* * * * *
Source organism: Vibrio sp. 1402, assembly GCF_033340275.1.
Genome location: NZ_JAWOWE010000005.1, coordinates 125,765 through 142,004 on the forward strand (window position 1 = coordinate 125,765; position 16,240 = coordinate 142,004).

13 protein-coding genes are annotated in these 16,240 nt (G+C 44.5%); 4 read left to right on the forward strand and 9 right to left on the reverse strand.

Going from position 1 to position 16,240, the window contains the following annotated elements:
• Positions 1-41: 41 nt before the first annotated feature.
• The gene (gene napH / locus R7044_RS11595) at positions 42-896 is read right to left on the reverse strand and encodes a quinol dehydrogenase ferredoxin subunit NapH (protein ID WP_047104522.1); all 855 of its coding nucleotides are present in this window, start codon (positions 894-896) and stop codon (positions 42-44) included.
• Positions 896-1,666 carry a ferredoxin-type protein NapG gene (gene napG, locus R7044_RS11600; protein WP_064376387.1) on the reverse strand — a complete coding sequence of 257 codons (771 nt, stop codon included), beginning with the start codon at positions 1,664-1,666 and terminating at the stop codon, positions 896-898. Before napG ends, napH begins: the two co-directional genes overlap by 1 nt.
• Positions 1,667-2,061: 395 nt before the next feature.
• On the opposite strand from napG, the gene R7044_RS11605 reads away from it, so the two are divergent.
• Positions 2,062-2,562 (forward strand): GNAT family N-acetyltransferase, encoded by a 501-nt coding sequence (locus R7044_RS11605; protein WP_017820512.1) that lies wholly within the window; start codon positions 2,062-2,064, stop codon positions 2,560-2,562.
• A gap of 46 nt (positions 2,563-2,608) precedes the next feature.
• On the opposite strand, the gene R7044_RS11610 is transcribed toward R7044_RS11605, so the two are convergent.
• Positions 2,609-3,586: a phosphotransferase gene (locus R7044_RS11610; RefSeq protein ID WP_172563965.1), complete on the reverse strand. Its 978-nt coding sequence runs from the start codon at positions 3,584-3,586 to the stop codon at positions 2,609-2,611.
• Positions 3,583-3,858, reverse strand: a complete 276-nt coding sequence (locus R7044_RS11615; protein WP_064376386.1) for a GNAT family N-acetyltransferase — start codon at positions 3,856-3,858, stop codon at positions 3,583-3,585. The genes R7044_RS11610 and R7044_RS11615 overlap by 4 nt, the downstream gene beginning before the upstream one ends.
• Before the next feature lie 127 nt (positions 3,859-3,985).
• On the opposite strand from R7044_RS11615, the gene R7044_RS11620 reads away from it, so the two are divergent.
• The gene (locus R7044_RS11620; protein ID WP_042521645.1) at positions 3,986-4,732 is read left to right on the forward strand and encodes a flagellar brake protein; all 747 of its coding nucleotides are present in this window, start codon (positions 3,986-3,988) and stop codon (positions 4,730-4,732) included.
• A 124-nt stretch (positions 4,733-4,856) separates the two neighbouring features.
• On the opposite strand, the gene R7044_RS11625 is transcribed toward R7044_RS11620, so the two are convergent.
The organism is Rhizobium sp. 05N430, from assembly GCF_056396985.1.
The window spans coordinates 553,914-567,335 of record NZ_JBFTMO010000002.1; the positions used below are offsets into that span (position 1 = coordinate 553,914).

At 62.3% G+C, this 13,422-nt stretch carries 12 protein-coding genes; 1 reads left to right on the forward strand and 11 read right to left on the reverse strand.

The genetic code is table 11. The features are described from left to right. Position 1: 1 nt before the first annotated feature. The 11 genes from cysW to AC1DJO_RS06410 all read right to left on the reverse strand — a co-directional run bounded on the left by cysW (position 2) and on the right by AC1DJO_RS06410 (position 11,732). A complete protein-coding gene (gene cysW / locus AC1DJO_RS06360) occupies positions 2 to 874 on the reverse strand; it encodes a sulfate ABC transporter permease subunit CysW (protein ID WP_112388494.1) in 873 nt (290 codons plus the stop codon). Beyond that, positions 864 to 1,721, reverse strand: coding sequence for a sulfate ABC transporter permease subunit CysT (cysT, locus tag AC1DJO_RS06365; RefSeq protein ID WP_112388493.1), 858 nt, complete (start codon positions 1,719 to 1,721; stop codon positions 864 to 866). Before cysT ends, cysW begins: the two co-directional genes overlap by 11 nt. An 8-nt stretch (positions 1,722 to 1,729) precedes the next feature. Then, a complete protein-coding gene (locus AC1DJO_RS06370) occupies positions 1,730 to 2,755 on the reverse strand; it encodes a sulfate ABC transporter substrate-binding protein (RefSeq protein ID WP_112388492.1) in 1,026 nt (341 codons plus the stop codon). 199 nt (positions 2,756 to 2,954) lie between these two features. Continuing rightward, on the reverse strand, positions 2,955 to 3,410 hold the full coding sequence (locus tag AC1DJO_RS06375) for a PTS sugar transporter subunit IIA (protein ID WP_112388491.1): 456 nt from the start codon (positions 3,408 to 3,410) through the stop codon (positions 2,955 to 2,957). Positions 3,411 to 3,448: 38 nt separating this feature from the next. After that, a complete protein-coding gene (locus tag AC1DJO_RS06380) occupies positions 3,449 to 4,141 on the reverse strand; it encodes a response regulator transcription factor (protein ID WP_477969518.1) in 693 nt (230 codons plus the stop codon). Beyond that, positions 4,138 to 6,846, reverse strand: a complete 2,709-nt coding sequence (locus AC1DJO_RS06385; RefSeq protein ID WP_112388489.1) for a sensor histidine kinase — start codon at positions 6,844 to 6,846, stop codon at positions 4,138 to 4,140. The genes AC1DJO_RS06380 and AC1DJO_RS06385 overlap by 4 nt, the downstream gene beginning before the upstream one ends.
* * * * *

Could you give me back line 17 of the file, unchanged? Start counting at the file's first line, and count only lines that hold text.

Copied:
• The gene (locus R7044_RS11620; protein ID WP_042521645.1) at positions 3,986-4,732 is read left to right on the forward strand and encodes a flagellar brake protein; all 747 of its coding nucleotides are present in this window, start codon (positions 3,986-3,988) and stop codon (positions 4,730-4,732) included.